Stuck on You
Needy or demanding, it's time to analyze your cat's clingy behavior. Learn how to change your pet's needy ways.
Ron Bast |
Posted: Tue Jun 28 00:00:00 PDT 2005
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It begins innocently enough. You can't walk without getting your feet tangled up in the feline version of a shoestring tackle. Then you notice difficulty breathing at night because your cat won't get off your neck. But when you start hand-feeding your cat because it won't eat any other way, you realize you have an over-dependent cat.
Cats are some of the most independent creatures around. Most cat lovers acknowledge that if cats only had thumbs they wouldn't need humans at all. These creatures can entertain themselves without any visible means of support; can meditate comfortably in the midst of extreme chaos; can drag themselves back from near death and look good doing it their entire nine lives. Dependent? Hardly.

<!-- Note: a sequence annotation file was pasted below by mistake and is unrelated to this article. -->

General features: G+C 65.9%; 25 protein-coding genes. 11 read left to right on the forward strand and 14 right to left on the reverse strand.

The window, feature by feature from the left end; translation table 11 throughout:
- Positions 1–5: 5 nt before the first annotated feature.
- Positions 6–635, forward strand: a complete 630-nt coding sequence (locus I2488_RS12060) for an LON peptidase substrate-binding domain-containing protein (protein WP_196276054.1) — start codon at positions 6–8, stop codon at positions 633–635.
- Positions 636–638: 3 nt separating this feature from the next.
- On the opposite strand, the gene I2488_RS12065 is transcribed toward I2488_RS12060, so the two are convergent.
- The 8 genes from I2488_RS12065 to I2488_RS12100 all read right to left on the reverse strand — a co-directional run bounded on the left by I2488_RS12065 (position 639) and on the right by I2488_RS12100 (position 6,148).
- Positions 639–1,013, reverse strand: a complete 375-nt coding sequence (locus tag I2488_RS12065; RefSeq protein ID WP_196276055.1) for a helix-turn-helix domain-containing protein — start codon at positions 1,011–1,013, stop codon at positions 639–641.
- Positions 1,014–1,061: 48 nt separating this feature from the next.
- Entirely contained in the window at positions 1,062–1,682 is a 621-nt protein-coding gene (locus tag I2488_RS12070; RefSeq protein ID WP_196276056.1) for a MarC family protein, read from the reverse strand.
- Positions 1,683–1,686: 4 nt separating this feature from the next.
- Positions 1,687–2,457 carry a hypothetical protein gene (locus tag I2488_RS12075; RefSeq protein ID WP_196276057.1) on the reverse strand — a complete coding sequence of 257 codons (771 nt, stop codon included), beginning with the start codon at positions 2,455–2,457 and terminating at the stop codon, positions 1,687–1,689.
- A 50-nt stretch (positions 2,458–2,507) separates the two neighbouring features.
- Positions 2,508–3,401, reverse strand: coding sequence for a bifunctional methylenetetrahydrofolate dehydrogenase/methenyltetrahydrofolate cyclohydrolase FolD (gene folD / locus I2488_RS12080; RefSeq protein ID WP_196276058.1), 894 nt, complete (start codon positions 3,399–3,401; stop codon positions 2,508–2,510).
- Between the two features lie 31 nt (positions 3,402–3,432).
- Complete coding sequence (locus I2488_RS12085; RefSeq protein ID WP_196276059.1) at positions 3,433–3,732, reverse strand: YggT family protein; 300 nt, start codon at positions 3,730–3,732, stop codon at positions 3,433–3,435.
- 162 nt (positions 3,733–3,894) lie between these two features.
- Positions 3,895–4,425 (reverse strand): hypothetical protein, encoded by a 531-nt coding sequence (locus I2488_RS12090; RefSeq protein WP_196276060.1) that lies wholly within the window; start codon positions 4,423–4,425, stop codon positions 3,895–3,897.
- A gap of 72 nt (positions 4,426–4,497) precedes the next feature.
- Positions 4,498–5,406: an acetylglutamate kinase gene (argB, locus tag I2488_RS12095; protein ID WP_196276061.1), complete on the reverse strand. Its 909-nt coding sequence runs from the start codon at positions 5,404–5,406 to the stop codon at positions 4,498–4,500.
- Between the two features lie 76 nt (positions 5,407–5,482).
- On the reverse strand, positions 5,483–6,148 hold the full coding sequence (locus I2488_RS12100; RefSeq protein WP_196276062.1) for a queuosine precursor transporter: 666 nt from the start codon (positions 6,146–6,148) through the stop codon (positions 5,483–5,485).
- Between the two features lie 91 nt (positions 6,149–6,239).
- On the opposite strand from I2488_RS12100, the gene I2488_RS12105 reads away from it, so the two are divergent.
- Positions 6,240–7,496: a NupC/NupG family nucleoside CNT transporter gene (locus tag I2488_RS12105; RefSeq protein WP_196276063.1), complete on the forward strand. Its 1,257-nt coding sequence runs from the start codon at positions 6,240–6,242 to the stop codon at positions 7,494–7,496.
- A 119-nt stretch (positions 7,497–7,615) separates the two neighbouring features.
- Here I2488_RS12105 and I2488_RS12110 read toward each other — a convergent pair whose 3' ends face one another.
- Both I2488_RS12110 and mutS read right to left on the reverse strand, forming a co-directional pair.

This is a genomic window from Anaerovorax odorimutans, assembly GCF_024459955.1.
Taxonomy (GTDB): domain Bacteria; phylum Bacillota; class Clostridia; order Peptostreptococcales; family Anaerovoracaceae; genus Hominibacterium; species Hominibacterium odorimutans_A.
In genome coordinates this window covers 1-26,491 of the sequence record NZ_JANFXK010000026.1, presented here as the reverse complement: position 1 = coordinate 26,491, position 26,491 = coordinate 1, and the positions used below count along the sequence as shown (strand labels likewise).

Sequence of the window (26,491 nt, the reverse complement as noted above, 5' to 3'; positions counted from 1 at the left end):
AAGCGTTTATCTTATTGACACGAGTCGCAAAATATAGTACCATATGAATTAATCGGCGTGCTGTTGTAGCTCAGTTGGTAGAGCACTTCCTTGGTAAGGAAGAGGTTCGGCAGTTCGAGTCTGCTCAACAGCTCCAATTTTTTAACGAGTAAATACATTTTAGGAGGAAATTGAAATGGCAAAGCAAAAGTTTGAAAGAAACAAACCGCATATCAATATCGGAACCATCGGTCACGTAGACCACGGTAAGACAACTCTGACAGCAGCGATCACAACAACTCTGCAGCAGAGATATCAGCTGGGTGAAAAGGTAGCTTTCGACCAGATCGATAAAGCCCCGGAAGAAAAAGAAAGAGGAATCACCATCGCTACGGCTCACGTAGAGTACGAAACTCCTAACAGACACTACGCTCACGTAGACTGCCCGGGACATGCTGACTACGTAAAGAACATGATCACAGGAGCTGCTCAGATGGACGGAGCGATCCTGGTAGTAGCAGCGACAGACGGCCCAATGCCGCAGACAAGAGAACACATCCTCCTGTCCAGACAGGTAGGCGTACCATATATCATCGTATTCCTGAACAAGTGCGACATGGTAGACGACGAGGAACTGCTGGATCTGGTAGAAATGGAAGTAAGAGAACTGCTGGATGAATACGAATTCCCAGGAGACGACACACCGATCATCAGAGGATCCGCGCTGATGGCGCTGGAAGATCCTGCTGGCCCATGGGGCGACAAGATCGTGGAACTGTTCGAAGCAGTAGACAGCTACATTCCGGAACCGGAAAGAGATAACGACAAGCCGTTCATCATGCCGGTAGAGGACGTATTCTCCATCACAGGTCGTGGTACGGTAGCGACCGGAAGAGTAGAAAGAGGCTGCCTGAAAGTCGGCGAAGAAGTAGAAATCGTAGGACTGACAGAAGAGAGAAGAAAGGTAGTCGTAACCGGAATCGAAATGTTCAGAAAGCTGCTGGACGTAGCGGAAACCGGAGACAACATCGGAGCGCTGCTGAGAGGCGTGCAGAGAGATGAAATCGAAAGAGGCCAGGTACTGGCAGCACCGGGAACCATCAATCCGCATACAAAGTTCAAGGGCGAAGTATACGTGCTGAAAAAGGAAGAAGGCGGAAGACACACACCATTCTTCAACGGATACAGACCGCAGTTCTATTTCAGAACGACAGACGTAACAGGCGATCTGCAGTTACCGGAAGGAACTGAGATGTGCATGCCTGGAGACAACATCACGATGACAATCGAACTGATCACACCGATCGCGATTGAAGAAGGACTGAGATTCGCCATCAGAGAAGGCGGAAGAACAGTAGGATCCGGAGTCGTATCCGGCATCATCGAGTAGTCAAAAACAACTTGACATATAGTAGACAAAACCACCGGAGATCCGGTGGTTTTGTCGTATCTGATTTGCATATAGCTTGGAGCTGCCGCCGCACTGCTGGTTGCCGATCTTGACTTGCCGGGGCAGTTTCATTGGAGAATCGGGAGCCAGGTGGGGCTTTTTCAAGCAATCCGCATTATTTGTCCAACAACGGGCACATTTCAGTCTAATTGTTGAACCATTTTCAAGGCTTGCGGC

Even people who don't know cats assume that cats don't require much in the way of outside help. Words such as "aloof" and "indifferent" float around as handy, if inaccurate, descriptions of feline behavior. Not words you would ordinarily associate with dependence.
But what of this cloying, needy, insatiable behavior that resembles dependence? It shows up in cats at times, and you can't ignore it; the cat won't let you.
Most cat lovers love cuddly cats. They adore the idea of the family cat sleeping at their side, twining themselves about their feet and sharing the couch during afternoon naps. But cat people also like some personal space so they can get some work done. When that part of "cat-ness" goes away, it's time to start asking some hard questions.
Sick, or Something Else?
Cats that suddenly develop behavior patterns resembling extreme dependence need a quick trip to the veterinarian. Any radical behavior change can signal medical problems, so before you drag out the behavior books and try to psych out your cat, rule out the obvious.
If your dependent cat is a new household member, especially a rescued cat, it may simply need more time to adjust to the new home and routine. In either case, talk to your veterinarian.
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Stuck on You